Health habits and the skills needed when selecting health-related information are adopted in childhood and youth. Learning takes place, for example, based on an analysis of the author of the text, the institution behind it and the features of the text itself. Information can be intuitively considered credible and thus reliable. The question of the authority of people producing information on wellbeing and health among children and the young in the modern multimodal environments is complex. One must learn to interpret and utilise more and more visual and interactive content.
The focus areas of the recently adopted new Finnish curriculum include health and wellbeing, but also the concept of multiliteracy. Key elements of multiliteracy include sociocultural learning and learners being actors when producing and interpreting texts. It is based on an extensive view of texts: a “text” can be spoken or written, fictional or fact, verbal, illustrated, vocal or graphical. It can also be a combination of all of the above. The concept of new literacies is often considered a synonym for multiliteracy. New literacies are based on participation, production, and decentralised and shared authority, and they emphasise the social practices of the creation of meaning.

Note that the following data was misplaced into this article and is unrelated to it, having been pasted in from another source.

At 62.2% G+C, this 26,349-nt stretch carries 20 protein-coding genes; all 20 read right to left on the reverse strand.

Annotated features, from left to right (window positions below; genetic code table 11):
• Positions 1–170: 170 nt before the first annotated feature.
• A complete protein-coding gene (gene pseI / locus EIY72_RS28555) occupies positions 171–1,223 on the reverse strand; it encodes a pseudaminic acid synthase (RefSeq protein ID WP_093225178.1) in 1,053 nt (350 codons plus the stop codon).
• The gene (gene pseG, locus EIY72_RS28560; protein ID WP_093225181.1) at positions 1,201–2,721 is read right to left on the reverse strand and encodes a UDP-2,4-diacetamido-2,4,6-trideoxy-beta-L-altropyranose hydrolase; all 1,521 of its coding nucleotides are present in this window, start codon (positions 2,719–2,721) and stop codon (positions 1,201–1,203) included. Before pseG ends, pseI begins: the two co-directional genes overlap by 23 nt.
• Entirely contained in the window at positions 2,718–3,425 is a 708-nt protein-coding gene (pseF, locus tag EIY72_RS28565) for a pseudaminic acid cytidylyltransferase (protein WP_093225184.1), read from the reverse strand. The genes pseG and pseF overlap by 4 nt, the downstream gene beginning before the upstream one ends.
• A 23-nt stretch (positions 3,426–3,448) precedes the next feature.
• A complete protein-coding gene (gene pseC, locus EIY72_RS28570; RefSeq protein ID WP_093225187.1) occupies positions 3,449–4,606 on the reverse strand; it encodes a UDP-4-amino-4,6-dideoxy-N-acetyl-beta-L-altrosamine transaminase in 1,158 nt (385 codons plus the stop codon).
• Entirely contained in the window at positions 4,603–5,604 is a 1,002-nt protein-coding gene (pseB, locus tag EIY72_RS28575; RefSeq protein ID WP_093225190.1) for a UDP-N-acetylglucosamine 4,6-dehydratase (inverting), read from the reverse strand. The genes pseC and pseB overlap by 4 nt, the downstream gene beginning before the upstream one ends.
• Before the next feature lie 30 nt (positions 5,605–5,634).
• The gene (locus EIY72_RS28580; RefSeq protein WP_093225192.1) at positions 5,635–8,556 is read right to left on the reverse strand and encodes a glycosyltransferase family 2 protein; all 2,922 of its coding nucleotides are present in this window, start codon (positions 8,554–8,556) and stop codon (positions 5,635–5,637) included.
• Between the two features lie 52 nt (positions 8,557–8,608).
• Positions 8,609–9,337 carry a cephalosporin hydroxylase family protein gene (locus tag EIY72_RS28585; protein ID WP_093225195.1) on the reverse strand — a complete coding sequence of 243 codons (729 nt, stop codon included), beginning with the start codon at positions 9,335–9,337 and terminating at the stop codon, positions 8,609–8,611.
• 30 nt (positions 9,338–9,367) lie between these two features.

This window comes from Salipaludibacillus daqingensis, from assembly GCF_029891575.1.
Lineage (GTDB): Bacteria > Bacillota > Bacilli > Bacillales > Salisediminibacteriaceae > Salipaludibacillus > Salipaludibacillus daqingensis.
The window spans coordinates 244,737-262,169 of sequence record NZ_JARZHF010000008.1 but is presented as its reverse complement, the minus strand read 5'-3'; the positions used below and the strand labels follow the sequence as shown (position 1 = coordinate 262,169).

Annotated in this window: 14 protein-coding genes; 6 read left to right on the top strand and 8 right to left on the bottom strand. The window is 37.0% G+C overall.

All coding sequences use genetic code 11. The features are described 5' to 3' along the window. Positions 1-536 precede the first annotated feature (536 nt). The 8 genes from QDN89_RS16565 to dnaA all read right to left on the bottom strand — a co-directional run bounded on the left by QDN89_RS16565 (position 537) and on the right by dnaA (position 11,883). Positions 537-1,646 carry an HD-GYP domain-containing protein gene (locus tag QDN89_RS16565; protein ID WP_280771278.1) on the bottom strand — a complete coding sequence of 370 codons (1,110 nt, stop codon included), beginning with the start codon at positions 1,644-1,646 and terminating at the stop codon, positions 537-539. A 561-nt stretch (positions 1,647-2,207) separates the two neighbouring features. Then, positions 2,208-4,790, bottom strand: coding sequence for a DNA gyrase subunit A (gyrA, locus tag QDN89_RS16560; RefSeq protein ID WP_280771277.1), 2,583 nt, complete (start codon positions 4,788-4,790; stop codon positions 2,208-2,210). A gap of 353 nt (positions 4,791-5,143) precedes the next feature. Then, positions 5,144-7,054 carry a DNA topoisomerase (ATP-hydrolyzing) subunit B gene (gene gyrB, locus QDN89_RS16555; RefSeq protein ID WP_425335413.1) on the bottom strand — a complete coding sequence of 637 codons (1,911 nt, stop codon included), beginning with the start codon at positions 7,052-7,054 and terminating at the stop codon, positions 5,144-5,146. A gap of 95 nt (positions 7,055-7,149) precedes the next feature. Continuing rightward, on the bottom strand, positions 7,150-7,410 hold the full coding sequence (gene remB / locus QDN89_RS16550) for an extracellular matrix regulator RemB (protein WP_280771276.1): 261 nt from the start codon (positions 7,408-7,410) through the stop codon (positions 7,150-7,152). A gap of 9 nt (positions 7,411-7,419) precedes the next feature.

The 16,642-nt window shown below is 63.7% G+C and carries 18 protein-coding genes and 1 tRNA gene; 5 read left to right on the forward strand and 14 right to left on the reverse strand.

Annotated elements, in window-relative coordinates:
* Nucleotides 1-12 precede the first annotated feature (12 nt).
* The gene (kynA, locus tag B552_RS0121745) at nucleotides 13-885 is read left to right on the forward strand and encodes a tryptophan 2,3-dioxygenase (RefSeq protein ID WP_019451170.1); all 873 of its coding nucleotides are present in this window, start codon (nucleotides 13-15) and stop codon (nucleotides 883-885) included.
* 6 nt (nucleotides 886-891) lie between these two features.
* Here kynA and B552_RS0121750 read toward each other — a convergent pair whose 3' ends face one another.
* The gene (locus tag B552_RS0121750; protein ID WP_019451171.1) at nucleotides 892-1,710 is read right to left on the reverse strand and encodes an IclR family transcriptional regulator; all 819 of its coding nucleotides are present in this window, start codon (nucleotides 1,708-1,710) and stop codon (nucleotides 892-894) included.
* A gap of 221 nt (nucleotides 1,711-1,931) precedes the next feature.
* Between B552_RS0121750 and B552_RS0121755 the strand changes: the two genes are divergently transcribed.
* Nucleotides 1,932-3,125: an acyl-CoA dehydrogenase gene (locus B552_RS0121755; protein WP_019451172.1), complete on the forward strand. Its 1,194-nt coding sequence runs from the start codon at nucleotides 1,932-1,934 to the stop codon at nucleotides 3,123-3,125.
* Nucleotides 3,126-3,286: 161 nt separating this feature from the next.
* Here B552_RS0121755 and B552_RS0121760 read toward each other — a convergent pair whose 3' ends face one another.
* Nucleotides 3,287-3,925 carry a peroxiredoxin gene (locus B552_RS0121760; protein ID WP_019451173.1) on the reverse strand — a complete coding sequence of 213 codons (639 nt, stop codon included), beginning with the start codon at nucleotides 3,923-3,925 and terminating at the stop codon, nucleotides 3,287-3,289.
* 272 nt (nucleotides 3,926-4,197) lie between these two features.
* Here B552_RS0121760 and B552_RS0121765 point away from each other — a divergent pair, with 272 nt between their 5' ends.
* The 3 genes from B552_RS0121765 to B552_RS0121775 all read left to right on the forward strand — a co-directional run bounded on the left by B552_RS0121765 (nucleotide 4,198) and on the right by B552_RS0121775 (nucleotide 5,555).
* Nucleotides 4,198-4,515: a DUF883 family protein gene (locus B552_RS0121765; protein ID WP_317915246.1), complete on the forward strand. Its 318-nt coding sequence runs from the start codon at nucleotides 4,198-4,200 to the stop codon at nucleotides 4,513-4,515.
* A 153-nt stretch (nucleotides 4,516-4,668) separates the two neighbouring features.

We are interested in studying the concept of cognitive authority, particularly from the perspective of multiliteracy and new literacies, which is an approach that has not been adopted so far in the study of literacy in the context of health and wellbeing.